Often, the hardest part of the work we all do is the lack of time we spend on reflection. We rarely take the time to ruminate. We create to-do lists, but we sometimes neglect to set goals. We take even less time to consider the essence of what we do. And yet, we are shortchanging ourselves if we don’t allot some non-interrupted, non-multitasking, purely us and our partners time for reflection accompanied by future planning.
What should we do when we reflect?
There are lots of things you can do when you reflect. You can consider how your office is functioning, how you communicate with your colleagues and with your clients. You can think about what you would most like to change or fix, if there were no obstacles, like lack of time or money or imperfect staffing. You can set some measurable, achievable goals.
But, there is one aspect of reflection that is critical in terms of marketing what you do. We all must constantly ask ourselves, who are we, what is our essence…or even to identify our brand, what makes what we do, or who we are, uniquely “us”.
Here are some questions to guide you in that reflective work:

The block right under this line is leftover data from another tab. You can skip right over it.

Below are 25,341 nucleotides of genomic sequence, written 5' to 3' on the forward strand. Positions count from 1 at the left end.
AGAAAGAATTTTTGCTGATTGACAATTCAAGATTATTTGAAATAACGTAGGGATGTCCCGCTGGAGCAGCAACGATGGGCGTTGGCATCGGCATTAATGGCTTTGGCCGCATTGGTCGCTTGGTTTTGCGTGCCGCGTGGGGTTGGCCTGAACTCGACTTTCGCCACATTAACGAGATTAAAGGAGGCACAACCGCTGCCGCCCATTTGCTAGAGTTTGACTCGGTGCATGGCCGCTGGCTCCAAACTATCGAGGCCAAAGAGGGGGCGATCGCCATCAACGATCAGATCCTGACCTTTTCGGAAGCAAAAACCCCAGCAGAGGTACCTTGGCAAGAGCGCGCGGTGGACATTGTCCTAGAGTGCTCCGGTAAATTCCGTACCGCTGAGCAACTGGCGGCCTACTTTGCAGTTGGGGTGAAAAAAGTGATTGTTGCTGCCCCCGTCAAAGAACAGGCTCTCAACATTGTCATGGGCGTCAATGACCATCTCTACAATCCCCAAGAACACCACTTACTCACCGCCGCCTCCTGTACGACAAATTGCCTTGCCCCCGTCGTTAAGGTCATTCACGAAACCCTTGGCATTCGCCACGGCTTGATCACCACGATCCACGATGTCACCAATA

- Why should someone do business with you?
- How are you different from other people who offer similar services that you do?
- Do you think that your clients or patients could explain what is special about you and your business?
- Do you think that strangers or visitors to your office, your store, or your website would be able to quickly understand what is unique and valuable about you?
Even at K2M, we admit that we don’t always carve enough reflection time in our days, and even in our weeks. But, when we do, we find that our work improves. When we remind ourselves what our core values are as a marketing firm (fair and transparent prices, quality product, knowing the needs of our clients, understanding our clients’ stories), we make better choices about time management and project direction and the content of our marketing is improved.
This time of year is often an incredibly busy time. Let’s not lose our way, thereby getting off track, because we forgot to consider our paths.